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Ka Honua Momona, Executive Director
Thousands of little green tree-like sprouts jut out from the placid water encircled by a massive, ancient lava rock wall. Volunteers in water up to their ankles bend over to pluck them out, snapping the aggressively destructive mangrove stalks in half.
Rich with nutrients, the water here is a magnet for life. Especially the fish that swim with the current between the narrow bars of a gate in the wall, through which they can’t escape once they’ve fattened up. It’s an ingenious, sustainable technology native Hawaiians developed more than eight centuries ago to create a sustainable food system. By engineering a muliwai (an estuary environment) in the pond, where wai (fresh water) from springs meets and mixes with brackish kai (ocean water), they became the world’s first great aquaculturists. The Hawaiians call their architectural marvels loko iʻa (fishpond, literally translates to fish inside).
Overgrown and even obscured by invasive species for decades, fishponds across the islands are being cleared and restored in a renaissance of Hawaiian knowledge, culture and pride. At Ka Honua Momona, an organization that cares for two fishponds on Molokaʻi, executive director Noelani Lee welcomes volunteers to heal the loko iʻa, the community it supports - and themselves.
What does Ka Honua Momona mean?Ka Honua Momona means the fertile earth or the bountiful earth, and it's a nod to one of Molokaʻi's ancient nicknames, ʻāina Momona, the fertile lands. Because Molokaʻi fed not only this island, but other islands as well, with the food it was able to produce. And so our mission is to be a model of sustainability.
What is the chant that happens when visitors arrive to volunteer at Ka Honua Momona?How we enter a community is so crucial. It's really important for us to ask permission before we enter a space. And then to be invited in.
So a visitor will do an oli kāhea which is a chant to ask permission to enter a place - and if they don’t know how to chant, we are happy to provide someone who can chant for them. And we will respond with the oli komo, which says, yes, you're welcome here.
It's kind of like a Hawaiian doorbell. You wouldn't just go into someone's home without asking permission first. In Hawaiian thought, the ʻāina is our home, the land is our home. And when a visitor knows to ask permission before they enter a place, it fills us with happiness. And it makes us feel heard and understood, like you know this is our home and you'll most likely be welcome here, if you come with a sensitivity that's loving. If you come with your aloha.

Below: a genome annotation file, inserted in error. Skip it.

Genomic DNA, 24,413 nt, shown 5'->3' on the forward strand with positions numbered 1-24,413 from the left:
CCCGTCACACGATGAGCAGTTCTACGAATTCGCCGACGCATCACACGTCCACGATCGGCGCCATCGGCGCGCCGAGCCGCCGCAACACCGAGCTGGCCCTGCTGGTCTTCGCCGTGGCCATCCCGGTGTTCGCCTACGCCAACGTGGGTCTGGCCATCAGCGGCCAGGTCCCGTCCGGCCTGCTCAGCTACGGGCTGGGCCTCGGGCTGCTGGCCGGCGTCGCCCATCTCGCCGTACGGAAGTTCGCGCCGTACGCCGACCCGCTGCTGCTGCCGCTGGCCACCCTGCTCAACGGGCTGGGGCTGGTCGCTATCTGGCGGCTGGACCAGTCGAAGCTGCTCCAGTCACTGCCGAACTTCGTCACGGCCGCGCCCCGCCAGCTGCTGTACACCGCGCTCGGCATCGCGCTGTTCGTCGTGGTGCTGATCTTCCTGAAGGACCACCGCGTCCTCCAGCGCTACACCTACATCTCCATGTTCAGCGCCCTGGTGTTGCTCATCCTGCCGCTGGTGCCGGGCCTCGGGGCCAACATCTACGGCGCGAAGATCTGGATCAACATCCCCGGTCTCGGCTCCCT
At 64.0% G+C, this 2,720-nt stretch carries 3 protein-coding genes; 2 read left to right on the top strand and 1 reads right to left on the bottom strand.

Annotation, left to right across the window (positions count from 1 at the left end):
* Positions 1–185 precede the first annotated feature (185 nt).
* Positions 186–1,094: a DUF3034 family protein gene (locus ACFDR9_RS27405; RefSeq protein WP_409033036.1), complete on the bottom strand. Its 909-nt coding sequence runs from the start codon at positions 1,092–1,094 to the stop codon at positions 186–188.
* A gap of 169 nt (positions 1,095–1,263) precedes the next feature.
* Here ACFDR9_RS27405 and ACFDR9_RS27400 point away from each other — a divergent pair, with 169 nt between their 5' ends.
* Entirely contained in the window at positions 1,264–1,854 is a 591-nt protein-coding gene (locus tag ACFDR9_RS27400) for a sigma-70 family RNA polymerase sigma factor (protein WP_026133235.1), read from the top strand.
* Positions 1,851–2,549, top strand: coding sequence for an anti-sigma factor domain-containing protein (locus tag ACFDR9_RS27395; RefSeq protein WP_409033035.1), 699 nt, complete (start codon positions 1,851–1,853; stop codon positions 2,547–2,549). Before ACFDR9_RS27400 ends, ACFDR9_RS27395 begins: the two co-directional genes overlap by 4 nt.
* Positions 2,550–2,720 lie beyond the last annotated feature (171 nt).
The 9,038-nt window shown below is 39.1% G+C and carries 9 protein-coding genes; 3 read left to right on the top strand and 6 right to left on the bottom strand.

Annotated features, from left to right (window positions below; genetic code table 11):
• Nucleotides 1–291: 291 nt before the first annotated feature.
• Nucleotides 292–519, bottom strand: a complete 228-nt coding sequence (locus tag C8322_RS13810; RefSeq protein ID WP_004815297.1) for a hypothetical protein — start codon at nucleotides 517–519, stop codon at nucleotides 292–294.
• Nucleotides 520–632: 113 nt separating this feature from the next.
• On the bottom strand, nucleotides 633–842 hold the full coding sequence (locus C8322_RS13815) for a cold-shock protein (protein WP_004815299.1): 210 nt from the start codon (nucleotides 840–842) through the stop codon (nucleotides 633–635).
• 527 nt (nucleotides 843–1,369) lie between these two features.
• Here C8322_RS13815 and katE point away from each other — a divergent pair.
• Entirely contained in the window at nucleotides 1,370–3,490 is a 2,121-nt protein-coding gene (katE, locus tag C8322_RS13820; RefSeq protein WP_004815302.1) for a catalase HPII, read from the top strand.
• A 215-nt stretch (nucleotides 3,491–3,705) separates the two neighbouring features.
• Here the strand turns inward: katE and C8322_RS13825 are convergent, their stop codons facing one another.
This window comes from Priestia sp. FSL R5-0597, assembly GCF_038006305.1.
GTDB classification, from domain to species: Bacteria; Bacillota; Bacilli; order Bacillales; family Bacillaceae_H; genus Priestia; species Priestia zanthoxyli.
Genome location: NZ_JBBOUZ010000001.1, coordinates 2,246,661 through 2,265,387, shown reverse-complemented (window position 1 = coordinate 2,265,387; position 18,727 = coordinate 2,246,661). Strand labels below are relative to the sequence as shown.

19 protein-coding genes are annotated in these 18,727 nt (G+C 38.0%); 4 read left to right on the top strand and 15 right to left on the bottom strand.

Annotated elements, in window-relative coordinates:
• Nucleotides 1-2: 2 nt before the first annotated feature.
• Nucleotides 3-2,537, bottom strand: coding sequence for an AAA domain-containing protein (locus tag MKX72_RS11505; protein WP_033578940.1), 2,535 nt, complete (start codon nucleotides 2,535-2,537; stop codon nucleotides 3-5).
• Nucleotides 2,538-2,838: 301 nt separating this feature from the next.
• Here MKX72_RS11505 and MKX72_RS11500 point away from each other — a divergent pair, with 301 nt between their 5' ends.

It's a tenuous balance where you have a choice to come inside, bringing your aloha. If you're not bringing your aloha, it's okay; but don't come inside. (laughs) It's a very polite way to say that, but I think it's really effective too. It allows everyone to be self-determined and still respect the spaces. So if you choose to come here and you can bring your aloha, please come, you're welcome. Because when visitors come with their aloha, they're sensitive to the culture and the place of Hawaiʻi, and they really give of themselves to the space.
What does it mean for visitors to give of themselves?
When visitors come, they may experience slight discomfort in areas that they're not used to, and I think that's a gift for them if they relax and experience it in their whole self, but also with a very keen eye on being culturally sensitive.
In Hawaiian thought our wealth is defined by how much we're able to give. And I think when different cultures meet and you have someone saying, “how much can I give?” and someone else saying, “how much can I take?” then you are out of balance. We all have to be givers and receivers. And we have to be really conscious of when we visit a new place that we're both a giver and receiver. But mostly a giver. If you come with a giving heart, you'll receive so much more back. We tell people, whatever you give to the land, it will return double back to you. And also to the people of the place, because it nourishes us. In Hawaiian thought, we think the land nourishes us. It's not just the food, it's also the spiritual nourishment that we receive when we are intimately involved with healing the ʻāina (land). We're healing the land, we're healing the people, we're healing ourselves.
So when visitors mālama - whether it's removing gorilla ogo (invasive seaweed), or pulling and snapping mangrove, or just being there with their positivity and their aloha, they've given back to a place and that place opens and receives them. They leave feeling elated. They're so joyous for what they were able to give.